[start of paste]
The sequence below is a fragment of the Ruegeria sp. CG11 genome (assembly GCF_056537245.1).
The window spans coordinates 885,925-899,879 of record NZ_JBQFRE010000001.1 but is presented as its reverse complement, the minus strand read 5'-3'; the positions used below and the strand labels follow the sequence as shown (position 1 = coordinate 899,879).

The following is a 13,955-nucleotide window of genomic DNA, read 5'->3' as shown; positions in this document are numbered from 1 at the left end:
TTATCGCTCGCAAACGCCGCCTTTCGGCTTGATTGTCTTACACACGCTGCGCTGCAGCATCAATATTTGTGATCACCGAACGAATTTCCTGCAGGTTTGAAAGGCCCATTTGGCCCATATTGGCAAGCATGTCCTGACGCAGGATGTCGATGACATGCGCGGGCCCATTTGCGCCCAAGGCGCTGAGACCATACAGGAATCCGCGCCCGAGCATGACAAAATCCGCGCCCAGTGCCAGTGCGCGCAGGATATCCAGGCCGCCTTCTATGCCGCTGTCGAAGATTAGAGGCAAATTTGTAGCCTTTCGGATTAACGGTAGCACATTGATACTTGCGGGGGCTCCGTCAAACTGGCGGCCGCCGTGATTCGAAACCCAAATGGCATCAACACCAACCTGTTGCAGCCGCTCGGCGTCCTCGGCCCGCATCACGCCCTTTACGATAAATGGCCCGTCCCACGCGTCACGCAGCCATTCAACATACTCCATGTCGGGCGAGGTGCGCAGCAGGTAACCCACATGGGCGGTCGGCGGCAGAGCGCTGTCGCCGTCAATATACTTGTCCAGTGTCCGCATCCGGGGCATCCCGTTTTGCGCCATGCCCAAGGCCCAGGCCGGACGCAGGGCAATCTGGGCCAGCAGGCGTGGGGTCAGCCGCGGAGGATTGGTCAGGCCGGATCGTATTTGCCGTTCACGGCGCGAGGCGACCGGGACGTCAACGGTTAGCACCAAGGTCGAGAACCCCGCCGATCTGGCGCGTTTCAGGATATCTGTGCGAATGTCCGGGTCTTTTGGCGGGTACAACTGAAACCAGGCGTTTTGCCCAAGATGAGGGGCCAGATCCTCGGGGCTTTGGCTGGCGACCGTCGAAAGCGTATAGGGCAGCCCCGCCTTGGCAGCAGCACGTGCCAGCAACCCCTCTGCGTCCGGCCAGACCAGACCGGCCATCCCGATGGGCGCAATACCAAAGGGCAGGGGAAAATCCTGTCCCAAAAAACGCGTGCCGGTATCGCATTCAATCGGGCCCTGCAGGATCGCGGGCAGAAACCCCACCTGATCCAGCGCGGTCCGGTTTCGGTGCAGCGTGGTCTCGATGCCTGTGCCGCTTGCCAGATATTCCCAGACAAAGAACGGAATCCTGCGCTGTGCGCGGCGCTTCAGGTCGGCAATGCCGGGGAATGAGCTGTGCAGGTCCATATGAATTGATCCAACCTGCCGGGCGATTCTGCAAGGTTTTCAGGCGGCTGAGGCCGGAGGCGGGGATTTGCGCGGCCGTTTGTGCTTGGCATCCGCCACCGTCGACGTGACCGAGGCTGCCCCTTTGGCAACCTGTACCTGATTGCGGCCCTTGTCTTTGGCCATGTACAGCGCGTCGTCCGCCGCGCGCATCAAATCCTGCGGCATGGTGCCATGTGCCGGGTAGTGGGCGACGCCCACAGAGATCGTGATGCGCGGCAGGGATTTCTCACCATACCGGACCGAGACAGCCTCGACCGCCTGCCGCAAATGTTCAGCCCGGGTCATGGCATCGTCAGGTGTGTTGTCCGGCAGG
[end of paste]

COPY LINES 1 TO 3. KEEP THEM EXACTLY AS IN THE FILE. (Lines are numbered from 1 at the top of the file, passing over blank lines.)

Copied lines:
The sequence below is a fragment of the Ruegeria sp. CG11 genome (assembly GCF_056537245.1).
The window spans coordinates 885,925-899,879 of record NZ_JBQFRE010000001.1 but is presented as its reverse complement, the minus strand read 5'-3'; the positions used below and the strand labels follow the sequence as shown (position 1 = coordinate 899,879).

The following is a 13,955-nucleotide window of genomic DNA, read 5'->3' as shown; positions in this document are numbered from 1 at the left end: